When you talk about syncing electrical and mechanical design it makes me think about cars, and their wiring harnesses. Of course, I don't do too much on my current cars. They are too complex and I don't have all the diagnostic tools. In the past, though, I had cars I could work on (actually take apart with basic tools) and I did. What I noted was that the wiring was always problematic. It was like an add-on, although it was essential. If only they had these tools back then... (and then was a long time ago).
In fact this article triggered me to finally join this forum... The topic of integrating the e- and m-silo (but also s-oftware and o-ptics) has been part of my life for a long time. Talking about carradio-sets with built in cassette-recorders and limited space it was quite natural that placement of e-components would be synced with the drive-belt of the recorder competing for the same space. At the time (70's) the Computervision CAD system was our system of choice because it featured one integrated data-base for electrical and mechanical data. Conceived by genius and ruined by later managerial decisions to grow through aquisition with incompatible cie's, as a consequence of which the grand idea died and CV as well... pity and shame! So hooray for SolidWorks to revive this ideal and make true collaboration and concurrent engineering possible accross classical silo-boundaries!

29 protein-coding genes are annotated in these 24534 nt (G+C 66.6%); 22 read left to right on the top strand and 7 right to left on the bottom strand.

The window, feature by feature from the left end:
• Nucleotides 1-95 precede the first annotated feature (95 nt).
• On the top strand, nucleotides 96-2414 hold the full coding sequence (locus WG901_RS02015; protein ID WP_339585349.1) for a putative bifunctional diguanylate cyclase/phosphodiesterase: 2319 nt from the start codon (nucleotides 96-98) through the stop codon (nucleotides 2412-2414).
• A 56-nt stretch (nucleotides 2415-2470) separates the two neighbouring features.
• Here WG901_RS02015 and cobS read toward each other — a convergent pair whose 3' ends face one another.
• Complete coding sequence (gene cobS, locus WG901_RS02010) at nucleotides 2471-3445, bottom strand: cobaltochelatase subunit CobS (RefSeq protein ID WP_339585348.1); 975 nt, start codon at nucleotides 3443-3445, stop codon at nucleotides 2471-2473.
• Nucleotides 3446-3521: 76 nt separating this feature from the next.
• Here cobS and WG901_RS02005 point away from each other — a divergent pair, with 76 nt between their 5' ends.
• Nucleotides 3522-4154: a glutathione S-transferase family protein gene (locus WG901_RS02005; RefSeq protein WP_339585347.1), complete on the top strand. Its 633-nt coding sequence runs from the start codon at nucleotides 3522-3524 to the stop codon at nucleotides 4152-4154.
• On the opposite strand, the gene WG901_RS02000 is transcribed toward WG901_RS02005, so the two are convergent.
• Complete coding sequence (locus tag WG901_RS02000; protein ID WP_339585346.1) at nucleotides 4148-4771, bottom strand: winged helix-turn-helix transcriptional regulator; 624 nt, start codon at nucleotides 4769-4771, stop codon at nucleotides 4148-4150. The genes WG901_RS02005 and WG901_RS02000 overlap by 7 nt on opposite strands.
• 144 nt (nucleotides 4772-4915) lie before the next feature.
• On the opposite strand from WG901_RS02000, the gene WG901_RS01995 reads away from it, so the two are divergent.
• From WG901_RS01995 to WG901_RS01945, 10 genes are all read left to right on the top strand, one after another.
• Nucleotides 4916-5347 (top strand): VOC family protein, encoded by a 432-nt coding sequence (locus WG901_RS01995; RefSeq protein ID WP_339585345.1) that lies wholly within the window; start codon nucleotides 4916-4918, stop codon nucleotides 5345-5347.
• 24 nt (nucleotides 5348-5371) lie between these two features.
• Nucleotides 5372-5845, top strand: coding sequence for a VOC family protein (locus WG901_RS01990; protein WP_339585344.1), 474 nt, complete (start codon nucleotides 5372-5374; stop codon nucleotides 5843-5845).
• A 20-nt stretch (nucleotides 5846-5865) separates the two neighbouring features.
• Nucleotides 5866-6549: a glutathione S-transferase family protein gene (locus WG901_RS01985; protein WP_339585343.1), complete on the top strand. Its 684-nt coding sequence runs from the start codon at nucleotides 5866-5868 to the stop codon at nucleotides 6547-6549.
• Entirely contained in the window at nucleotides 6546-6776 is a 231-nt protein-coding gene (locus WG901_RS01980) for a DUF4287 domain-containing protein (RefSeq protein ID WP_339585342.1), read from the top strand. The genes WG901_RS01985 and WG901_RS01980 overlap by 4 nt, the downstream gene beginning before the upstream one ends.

A middle school team from Rochester, Mich., has again nabbed the grand prize in the annual international Future City Competition, which drew students from 37 regions of the United States, as well as from England and China.
The word “smart” is becoming the dumbest word around. It has been applied to almost every device and system in our homes. In addition to smartphones and smart meters, we now hear about smart clothing and smart shoes, smart lights, smart homes, smart buildings, and every trendy city today has its smart city project. Just because it has a computer inside and is connected to the Web, does not mean it is smart.
Are you being paid enough? Do you want a better job? According to a recent survey Manpower released just before Engineers Week, employers and engineers don't see eye-to-eye about the state of US engineers' skills and experience.
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